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Molecular diagnosis of 405 individuals with autism spectrum disorder

Abstract

Autism spectrum disorder (ASD) is caused by combined genetic and environmental factors. Genetic heritability in ASD is estimated as 60–90%, and genetic investigations have revealed many monogenic factors. We analyzed 405 patients with ASD using family-based exome sequencing to detect disease-causing single-nucleotide variants (SNVs), small insertions and deletions (indels), and copy number variations (CNVs) for molecular diagnoses. All candidate variants were validated by Sanger sequencing or quantitative polymerase chain reaction and were evaluated using the American College of Medical Genetics and Genomics/Association for Molecular Pathology guidelines for molecular diagnosis. We identified 55 disease-causing SNVs/indels in 53 affected individuals and 13 disease-causing CNVs in 13 affected individuals, achieving a molecular diagnosis in 66 of 405 affected individuals (16.3%). Among the 55 disease-causing SNVs/indels, 51 occurred de novo, 2 were compound heterozygous (in one patient), and 2 were X-linked hemizygous variants inherited from unaffected mothers. The molecular diagnosis rate in females was significantly higher than that in males. We analyzed affected sibling cases of 24 quads and 2 quintets, but only one pair of siblings shared an identical pathogenic variant. Notably, there was a higher molecular diagnostic rate in simplex cases than in multiplex families. Our simulation indicated that the diagnostic yield is increasing by 0.63% (range 0–2.5%) per year. Based on our simple simulation, diagnostic yield is improving over time. Thus, periodical reevaluation of ES data should be strongly encouraged in undiagnosed ASD patients.

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Fig. 1: Genetic architecture in our autism spectrum disorder (ASD) cohort.
Fig. 2: Gene ontology (GO) enrichment analysis for our autism spectrum disorder (ASD) cohort.

Data availability

The datasets generated and/or analyzed during the current study are not publicly available due to privacy or ethical restrictions but are available from the corresponding author on reasonable request.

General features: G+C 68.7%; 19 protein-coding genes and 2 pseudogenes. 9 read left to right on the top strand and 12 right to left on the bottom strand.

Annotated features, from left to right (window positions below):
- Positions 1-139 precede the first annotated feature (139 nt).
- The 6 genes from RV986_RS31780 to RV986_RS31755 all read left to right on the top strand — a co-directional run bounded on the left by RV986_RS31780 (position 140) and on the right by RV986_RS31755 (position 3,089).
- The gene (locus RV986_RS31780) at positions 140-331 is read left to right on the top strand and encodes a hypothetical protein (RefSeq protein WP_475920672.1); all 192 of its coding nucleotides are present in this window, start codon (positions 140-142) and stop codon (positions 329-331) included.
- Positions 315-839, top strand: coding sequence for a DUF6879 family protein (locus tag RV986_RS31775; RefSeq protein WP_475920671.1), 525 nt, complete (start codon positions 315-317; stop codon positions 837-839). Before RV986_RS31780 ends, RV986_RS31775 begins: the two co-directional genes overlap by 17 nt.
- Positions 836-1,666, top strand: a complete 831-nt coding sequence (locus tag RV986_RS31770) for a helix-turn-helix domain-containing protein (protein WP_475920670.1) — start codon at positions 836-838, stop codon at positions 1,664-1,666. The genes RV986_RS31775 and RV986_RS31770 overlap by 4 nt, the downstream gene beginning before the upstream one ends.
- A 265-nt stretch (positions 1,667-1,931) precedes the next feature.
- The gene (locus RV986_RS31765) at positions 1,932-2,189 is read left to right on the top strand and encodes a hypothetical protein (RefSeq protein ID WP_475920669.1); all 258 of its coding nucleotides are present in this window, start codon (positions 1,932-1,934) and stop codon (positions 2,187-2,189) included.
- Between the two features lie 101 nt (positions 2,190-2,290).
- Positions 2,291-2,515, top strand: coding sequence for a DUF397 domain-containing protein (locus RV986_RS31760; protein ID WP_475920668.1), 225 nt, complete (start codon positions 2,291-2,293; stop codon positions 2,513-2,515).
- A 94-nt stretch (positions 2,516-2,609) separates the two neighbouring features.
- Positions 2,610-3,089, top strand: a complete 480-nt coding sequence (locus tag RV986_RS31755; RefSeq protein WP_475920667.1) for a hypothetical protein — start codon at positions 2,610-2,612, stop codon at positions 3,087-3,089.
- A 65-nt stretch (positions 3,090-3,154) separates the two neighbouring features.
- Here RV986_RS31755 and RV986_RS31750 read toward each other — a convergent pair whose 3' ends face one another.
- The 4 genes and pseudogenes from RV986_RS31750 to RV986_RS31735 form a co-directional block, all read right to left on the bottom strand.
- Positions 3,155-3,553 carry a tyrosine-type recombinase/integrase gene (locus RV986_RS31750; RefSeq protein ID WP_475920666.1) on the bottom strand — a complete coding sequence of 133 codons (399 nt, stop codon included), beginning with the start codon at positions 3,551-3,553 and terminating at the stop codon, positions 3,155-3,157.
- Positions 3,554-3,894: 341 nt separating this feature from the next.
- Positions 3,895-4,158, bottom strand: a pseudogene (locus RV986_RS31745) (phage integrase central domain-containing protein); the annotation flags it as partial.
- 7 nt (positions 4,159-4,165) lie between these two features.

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Acknowledgements

We thank the affected individuals and their families for participating in this study. We also thank Ms. Sayaka Sugimoto and Ms. Kaori Takabe from Yokohama City University Graduate School of Medicine for their technical assistance. This study makes use of data generated by the DECIPHER community. A full list of centers that contributed to the generation of the data is available from https://deciphergenomics.org/about/stats and via e-mail from contact@deciphergenomics.org. Funding for the DECIPHER project was provided by Wellcome. Finally, we thank Edanz (https://jp.edanz.com/ac) for editing a draft of this manuscript.

Funding

Funding

This work was supported by AMED under grant numbers JP22ek0109486, JP22ek0109549, JP22ek0109493 (NMa), JP21wm0425007, and JP21dk0307103 (NO); JSPS KAKENHI under grant numbers JP19H03621 and 22H03047 (NMi), the Takeda Science Foundation (TM and NMa), and the NCGM Intramural Research Fund under grant number 21A1011 (NMi).

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Contributions

Conceptualization: NMi, NaM. Data curation: YT, RF, EK, SM, CO Investigation: NMi, YT, RF, IK, NO, KO, KN, RH, YH, SSo, MK, YS, HO, KD, TMa, ST, AF-V, NE, JT, PY, KWT, HK, KT, TO, SSa, YY, TMu, KN, SO, AM, KIn, TS, YK, MM, AI, TH, YU, CS, KIs, ES, AF, EK, SM, AT, TMi, NO, Visualization and Writing-original draft: NMi. Writing-review & editing: NMi, NaM.

Corresponding authors

Correspondence to Noriko Miyake or Naomichi Matsumoto.

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The authors declare no competing interests.

Ethical approval

This study was approved by the Institutional Review Board of Yokohama City University Faculty of Medicine. After obtaining written informed consent, peripheral blood leukocytes were collected from the patients and their parents.

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Miyake, N., Tsurusaki, Y., Fukai, R. et al. Molecular diagnosis of 405 individuals with autism spectrum disorder. Eur J Hum Genet (2023). https://doi.org/10.1038/s41431-023-01335-7

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